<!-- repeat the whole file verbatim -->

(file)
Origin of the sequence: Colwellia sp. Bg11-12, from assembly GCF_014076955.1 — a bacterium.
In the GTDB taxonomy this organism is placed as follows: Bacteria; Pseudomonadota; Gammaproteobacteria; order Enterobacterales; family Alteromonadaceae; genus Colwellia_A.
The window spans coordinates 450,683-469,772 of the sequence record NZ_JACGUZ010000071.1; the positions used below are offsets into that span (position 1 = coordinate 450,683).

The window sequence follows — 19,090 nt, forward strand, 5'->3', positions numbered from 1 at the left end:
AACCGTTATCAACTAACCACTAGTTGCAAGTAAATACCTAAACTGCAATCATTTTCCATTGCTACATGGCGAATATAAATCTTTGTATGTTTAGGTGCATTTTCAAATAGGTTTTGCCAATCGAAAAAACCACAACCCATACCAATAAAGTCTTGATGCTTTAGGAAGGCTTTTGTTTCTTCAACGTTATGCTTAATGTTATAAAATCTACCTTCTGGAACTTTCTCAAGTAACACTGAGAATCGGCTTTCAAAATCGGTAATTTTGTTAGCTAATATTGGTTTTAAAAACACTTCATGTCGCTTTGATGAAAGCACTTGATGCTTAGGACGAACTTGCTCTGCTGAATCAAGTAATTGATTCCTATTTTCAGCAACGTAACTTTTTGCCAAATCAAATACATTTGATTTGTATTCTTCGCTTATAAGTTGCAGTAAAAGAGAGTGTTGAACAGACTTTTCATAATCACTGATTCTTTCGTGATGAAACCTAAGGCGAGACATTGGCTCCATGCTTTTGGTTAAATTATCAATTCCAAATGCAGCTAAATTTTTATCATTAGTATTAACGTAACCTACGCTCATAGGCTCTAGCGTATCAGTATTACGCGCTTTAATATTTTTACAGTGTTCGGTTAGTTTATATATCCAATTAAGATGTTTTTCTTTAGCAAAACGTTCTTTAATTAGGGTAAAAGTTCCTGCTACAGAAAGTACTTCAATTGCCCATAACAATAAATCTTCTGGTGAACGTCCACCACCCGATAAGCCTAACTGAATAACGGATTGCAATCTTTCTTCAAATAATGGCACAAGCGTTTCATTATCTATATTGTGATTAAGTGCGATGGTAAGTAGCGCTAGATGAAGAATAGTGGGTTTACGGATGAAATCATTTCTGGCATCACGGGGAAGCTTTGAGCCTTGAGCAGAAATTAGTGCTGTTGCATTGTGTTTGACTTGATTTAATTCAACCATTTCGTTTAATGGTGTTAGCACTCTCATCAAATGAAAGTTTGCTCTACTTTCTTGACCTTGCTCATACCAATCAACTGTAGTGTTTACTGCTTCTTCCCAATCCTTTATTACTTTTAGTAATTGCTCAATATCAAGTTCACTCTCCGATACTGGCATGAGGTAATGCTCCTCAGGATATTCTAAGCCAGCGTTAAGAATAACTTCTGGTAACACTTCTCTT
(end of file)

Origin of the sequence: Colwellia sp. Bg11-12, from assembly GCF_014076955.1 — a bacterium.
In the GTDB taxonomy this organism is placed as follows: Bacteria; Pseudomonadota; Gammaproteobacteria; order Enterobacterales; family Alteromonadaceae; genus Colwellia_A.
The window spans coordinates 450,683-469,772 of the sequence record NZ_JACGUZ010000071.1; the positions used below are offsets into that span (position 1 = coordinate 450,683).

The window sequence follows — 19,090 nt, forward strand, 5'->3', positions numbered from 1 at the left end:
AACCGTTATCAACTAACCACTAGTTGCAAGTAAATACCTAAACTGCAATCATTTTCCATTGCTACATGGCGAATATAAATCTTTGTATGTTTAGGTGCATTTTCAAATAGGTTTTGCCAATCGAAAAAACCACAACCCATACCAATAAAGTCTTGATGCTTTAGGAAGGCTTTTGTTTCTTCAACGTTATGCTTAATGTTATAAAATCTACCTTCTGGAACTTTCTCAAGTAACACTGAGAATCGGCTTTCAAAATCGGTAATTTTGTTAGCTAATATTGGTTTTAAAAACACTTCATGTCGCTTTGATGAAAGCACTTGATGCTTAGGACGAACTTGCTCTGCTGAATCAAGTAATTGATTCCTATTTTCAGCAACGTAACTTTTTGCCAAATCAAATACATTTGATTTGTATTCTTCGCTTATAAGTTGCAGTAAAAGAGAGTGTTGAACAGACTTTTCATAATCACTGATTCTTTCGTGATGAAACCTAAGGCGAGACATTGGCTCCATGCTTTTGGTTAAATTATCAATTCCAAATGCAGCTAAATTTTTATCATTAGTATTAACGTAACCTACGCTCATAGGCTCTAGCGTATCAGTATTACGCGCTTTAATATTTTTACAGTGTTCGGTTAGTTTATATATCCAATTAAGATGTTTTTCTTTAGCAAAACGTTCTTTAATTAGGGTAAAAGTTCCTGCTACAGAAAGTACTTCAATTGCCCATAACAATAAATCTTCTGGTGAACGTCCACCACCCGATAAGCCTAACTGAATAACGGATTGCAATCTTTCTTCAAATAATGGCACAAGCGTTTCATTATCTATATTGTGATTAAGTGCGATGGTAAGTAGCGCTAGATGAAGAATAGTGGGTTTACGGATGAAATCATTTCTGGCATCACGGGGAAGCTTTGAGCCTTGAGCAGAAATTAGTGCTGTTGCATTGTGTTTGACTTGATTTAATTCAACCATTTCGTTTAATGGTGTTAGCACTCTCATCAAATGAAAGTTTGCTCTACTTTCTTGACCTTGCTCATACCAATCAACTGTAGTGTTTACTGCTTCTTCCCAATCCTTTATTACTTTTAGTAATTGCTCAATATCAAGTTCACTCTCCGATACTGGCATGAGGTAATGCTCCTCAGGATATTCTAAGCCAGCGTTAAGAATAACTTCTGGTAACACTTCTCTT